July 18, 2006
By JULIA PRESTON
DALLAS — The doctors and nurses at Parkland Memorial Hospital knew a lot about Zahira Domínguez, a maternity patient who was beginning to feel the squeeze of her contractions.
They knew that she had been born in Mexico, was a 15-year-old student at a Dallas high school and had gone to her prenatal checkups. They knew she was scared about giving birth.
What the hospital staff did not know, because they did not ask, was whether Ms. Domínguez was an illegal immigrant.
“I don’t want my doctors and nurses to be immigration agents,” said Dr. Ron J. Anderson, the president of Parkland.
Patients like Ms. Domínguez — uninsured Hispanic immigrants with uncertain immigration status — have flocked in recent years to public hospital emergency rooms and maternity wards in Texas, California and other border states. Their care has swelled costs for struggling hospitals and increased the health care bills that fall to states and counties, giving ammunition to opponents of illegal immigration who complain of undue burdens on local taxpayers.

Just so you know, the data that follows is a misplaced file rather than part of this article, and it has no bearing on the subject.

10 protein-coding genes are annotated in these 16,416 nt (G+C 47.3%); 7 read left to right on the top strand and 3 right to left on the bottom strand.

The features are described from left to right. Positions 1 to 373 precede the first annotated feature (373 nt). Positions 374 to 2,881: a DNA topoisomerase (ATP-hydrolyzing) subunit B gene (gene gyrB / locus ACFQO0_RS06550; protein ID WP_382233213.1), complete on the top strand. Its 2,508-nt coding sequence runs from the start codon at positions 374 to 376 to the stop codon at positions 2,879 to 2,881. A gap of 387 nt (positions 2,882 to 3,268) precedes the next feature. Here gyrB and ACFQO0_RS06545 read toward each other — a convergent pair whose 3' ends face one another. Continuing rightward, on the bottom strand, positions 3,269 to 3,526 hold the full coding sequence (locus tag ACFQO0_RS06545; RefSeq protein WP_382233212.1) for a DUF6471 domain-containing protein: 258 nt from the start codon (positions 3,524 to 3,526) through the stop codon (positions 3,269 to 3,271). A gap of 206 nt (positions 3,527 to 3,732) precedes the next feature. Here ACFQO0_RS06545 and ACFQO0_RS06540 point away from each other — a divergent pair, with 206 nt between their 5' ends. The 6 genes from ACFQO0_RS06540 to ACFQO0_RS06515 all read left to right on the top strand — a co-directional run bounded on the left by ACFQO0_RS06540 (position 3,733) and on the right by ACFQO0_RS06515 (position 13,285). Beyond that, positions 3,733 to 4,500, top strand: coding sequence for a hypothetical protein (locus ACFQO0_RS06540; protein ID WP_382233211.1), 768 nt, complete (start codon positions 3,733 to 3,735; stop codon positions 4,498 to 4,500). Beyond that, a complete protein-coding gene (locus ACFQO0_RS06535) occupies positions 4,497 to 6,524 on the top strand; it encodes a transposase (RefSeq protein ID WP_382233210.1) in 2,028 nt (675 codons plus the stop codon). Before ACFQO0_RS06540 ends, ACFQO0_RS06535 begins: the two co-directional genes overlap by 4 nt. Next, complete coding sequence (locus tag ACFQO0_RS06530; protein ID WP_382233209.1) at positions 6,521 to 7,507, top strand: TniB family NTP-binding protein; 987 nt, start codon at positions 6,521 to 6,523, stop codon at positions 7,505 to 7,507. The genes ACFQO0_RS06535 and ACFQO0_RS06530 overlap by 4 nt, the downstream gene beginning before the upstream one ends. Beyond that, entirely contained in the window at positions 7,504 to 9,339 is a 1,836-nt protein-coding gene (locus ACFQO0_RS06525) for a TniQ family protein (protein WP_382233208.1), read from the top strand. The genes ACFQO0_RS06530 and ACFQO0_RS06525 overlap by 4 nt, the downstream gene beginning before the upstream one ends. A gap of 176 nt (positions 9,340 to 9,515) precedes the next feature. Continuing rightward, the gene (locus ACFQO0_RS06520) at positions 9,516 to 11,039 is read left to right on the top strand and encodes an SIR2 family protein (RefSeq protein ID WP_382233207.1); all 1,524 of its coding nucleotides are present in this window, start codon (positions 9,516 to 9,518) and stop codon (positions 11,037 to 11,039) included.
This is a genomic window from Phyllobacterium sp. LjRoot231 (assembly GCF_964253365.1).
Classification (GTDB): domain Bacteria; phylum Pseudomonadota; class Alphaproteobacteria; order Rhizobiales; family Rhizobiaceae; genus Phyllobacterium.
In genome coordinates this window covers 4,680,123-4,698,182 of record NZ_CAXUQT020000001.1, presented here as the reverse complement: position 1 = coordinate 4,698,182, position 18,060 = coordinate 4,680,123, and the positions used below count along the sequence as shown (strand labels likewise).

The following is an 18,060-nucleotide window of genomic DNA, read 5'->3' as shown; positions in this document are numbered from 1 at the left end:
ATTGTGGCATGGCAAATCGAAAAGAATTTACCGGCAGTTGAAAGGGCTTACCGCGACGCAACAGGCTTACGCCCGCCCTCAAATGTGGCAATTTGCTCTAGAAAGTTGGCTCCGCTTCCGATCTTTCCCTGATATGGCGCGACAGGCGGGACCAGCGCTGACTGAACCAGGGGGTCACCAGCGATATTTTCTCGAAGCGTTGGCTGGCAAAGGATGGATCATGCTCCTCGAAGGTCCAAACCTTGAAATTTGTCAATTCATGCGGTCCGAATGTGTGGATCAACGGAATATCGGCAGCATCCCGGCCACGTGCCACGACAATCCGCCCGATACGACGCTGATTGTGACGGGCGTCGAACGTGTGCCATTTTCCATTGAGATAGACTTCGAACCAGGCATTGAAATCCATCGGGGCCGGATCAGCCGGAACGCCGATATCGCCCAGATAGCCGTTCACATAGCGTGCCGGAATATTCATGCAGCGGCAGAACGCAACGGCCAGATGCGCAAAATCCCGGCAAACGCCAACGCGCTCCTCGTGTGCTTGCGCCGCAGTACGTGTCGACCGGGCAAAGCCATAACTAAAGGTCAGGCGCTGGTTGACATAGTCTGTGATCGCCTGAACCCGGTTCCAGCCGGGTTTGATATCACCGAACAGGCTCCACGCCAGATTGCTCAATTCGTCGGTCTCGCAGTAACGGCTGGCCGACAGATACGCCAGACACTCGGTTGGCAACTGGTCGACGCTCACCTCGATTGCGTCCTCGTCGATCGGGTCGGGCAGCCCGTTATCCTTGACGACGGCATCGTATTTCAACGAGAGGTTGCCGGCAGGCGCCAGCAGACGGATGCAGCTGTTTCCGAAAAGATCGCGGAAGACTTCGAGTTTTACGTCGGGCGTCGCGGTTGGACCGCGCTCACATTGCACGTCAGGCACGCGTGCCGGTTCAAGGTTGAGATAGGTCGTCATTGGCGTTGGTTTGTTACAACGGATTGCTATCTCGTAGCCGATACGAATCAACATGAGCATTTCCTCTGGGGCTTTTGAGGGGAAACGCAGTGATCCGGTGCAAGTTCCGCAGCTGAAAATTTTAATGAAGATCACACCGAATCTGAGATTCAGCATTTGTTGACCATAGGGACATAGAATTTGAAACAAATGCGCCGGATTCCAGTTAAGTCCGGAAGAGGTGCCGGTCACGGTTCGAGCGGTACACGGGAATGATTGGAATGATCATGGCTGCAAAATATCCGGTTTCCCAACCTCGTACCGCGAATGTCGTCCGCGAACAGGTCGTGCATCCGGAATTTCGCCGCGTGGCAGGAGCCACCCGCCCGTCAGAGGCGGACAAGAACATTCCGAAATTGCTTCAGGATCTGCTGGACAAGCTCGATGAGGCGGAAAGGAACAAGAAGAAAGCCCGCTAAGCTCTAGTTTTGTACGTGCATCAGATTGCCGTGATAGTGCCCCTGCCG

As a result, health care has become one of the sorest issues in the border states’ debate over illegal immigration. Facing harsh criticism from residents, public hospitals are confronted with an uneasy decision: demand immigration documents from patients and deny subsidized care to those who lack them, or follow the public health principle of providing basic care to anyone who needs it.
In Texas, two of the biggest public hospitals chose differently.
The Parkland Health and Hospital System, which serves Dallas County, offers low-cost care to low-income residents with no questions asked about immigration status.
“We decided that these are folks living in our community and we needed to render the care,” Dr. Anderson said.